NAVAL AIR STATION WHIDBEY ISLAND, Wash. – A Search and Rescue (SAR) team of five from Naval Air Station (NAS) Whidbey Island conducted a rescue mission on Mount Adams, in the Cascade Mountain Range in Washington, on Sunday, July 3rd, 2016.
The crew launched at 1:03 p.m. in response to a call for a 55-year-old-man who had fallen and suffered a leg injury while hiking at approximately 7,200 feet. It took an hour and 20 minutes to make it to the scene where the crew established communications with the United States Forest Service (USFS) Park Rangers who were on location with the injured man. After approximately 15 minutes of searching and talking to the Park Rangers, the crew found the injured hiker and began conducting power checks.
After establishing that there would be enough power to continue, the Crew Chief called the pilots into position along a shoulder of the mountain and rappelled the SAR Medical Technician (SMT) and the Helicopter Inland Rescue Aircrewman (HIRA) down to assess the condition of the survivor and prepare him for transfer. Once the SMT and HIRA were safely on the ground, the rest of the crew departed to land in a nearby clearing to conserve fuel and await the call for pick-up. On deck with the survivor, the SMT and HIRA repacked the open lower-leg fracture, stabilized it with a rigid splint, and then padded everything with dressings for the lift into the helicopter.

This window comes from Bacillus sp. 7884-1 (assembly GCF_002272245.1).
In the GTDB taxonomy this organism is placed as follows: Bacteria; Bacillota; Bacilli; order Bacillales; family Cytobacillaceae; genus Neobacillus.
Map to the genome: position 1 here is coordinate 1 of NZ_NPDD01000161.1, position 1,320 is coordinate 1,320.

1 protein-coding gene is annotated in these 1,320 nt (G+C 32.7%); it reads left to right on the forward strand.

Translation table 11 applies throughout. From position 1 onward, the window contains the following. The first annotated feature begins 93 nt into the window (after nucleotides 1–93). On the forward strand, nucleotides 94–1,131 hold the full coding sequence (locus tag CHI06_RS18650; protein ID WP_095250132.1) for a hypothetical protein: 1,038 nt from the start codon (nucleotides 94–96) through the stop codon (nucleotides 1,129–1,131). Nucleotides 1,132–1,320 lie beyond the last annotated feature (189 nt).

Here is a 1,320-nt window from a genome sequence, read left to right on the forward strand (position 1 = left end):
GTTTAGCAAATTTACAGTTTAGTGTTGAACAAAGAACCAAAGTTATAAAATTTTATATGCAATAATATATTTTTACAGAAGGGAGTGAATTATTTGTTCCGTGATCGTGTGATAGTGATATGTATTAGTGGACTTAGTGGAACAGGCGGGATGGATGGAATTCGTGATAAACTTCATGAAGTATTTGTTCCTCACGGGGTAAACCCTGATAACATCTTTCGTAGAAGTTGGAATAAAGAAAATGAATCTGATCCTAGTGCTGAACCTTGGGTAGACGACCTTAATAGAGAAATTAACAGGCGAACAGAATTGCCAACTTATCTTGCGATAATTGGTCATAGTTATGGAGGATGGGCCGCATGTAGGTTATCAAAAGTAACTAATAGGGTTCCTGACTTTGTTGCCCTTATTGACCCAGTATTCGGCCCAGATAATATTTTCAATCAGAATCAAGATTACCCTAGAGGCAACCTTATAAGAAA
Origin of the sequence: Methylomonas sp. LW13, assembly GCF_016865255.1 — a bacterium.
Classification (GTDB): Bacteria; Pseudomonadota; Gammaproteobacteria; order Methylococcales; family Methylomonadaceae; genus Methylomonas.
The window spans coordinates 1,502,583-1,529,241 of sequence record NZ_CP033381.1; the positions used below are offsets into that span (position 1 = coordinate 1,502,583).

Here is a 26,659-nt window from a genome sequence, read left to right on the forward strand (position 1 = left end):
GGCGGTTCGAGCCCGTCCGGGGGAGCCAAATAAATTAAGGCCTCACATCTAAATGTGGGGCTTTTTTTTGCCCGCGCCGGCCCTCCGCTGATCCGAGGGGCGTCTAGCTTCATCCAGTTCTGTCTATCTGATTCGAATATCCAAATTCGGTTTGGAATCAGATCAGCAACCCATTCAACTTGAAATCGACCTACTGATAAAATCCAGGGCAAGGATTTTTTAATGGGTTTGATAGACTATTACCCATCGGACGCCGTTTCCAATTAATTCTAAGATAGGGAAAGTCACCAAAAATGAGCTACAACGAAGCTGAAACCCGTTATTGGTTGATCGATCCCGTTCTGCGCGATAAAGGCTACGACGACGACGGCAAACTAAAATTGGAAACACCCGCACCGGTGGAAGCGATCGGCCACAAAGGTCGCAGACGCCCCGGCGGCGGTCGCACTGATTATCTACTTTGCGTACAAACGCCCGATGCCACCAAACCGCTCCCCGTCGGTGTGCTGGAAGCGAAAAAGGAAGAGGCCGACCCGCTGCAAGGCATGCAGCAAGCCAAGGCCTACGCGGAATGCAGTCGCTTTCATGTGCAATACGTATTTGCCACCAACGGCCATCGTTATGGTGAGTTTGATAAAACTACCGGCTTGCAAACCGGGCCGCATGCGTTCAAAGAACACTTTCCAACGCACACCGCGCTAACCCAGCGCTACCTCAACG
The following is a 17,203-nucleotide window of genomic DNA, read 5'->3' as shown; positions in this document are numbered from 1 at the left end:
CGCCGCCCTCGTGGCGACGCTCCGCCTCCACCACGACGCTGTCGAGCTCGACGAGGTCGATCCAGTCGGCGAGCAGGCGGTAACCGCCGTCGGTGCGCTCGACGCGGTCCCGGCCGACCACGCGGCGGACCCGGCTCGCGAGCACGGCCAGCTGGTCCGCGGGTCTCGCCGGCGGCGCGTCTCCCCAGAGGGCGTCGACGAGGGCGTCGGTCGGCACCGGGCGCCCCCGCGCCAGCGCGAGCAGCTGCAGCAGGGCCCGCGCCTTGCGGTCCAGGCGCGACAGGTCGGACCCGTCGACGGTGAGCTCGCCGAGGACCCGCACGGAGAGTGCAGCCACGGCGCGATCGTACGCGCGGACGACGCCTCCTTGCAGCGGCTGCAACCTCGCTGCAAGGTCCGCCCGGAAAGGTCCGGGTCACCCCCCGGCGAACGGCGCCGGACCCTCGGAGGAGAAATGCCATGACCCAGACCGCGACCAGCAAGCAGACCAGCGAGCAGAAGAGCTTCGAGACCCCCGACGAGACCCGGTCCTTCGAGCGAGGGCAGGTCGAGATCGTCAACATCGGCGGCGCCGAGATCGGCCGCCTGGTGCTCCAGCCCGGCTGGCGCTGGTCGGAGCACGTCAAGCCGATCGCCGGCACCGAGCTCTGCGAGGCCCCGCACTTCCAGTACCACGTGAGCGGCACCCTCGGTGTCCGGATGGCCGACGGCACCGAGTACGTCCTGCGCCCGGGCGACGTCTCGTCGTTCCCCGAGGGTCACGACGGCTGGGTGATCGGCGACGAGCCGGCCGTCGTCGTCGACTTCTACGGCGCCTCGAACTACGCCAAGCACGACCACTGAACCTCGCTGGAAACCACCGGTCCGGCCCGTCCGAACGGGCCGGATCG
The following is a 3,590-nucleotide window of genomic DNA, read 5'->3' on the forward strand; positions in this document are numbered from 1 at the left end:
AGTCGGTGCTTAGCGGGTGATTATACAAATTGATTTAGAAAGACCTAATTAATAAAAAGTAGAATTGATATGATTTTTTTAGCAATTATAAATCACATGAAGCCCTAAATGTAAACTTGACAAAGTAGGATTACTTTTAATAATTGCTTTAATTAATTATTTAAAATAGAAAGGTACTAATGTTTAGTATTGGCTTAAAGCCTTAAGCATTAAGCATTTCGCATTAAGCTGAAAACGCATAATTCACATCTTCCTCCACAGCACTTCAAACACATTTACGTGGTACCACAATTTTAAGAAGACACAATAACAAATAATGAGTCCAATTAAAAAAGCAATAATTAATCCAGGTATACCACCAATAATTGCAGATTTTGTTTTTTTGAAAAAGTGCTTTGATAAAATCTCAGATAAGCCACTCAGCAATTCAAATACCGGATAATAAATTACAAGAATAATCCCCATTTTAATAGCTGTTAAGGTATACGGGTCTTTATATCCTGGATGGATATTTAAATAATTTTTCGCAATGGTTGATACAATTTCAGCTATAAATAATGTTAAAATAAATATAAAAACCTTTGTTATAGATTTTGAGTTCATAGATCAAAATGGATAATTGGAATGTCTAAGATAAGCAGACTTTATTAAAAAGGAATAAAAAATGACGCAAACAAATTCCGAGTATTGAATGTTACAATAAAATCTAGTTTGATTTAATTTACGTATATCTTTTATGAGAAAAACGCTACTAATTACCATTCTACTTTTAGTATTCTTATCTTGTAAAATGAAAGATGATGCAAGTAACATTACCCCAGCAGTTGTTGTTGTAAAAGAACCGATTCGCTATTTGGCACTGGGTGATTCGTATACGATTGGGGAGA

Once the SMT and HIRA called for pick-up, the Crew Chief again called the pilots into position for the hoist recoveries. The HIRA was hoisted up first, so he could help bring the survivor into the helicopter, due to the condition of the hiker’s leg. While the pilots held as steady hover as possible, the Crew Chief, HIRA, and SMT worked in concert to meticulously bring the hiker into the helicopter. Once everyone was back onboard, the crew departed the mountain for transit to PeaceHealth Southwest Medical Center in Vancouver, Wash., where they transferred the survivor to higher care. The crew then headed to Portland International Airport to refuel before making the journey back to NAS Whidbey Island.
“The entire crew did a great job of taking our time today to make sure that all of the right decisions were made,” said Hospital Corpsman First Class Wayne Papalski. “We analyzed every problem and were able to effectively rescue a hiker in need.”
This was the 11th rescue of 2016 for NAS Whidbey Island SAR, which has also conducted three searches and seven Medical Evacuation (MEDEVAC) missions this year.
The Navy SAR unit operates three MH-60S helicopters from NAS Whidbey Island as search and rescue platforms for the EA-18G aircraft as well as other squadrons and personnel assigned to the installation. The base also has an agreement to assist Washington State and the surrounding areas with medical evacuations and search and rescue activities if other assets are unavailable.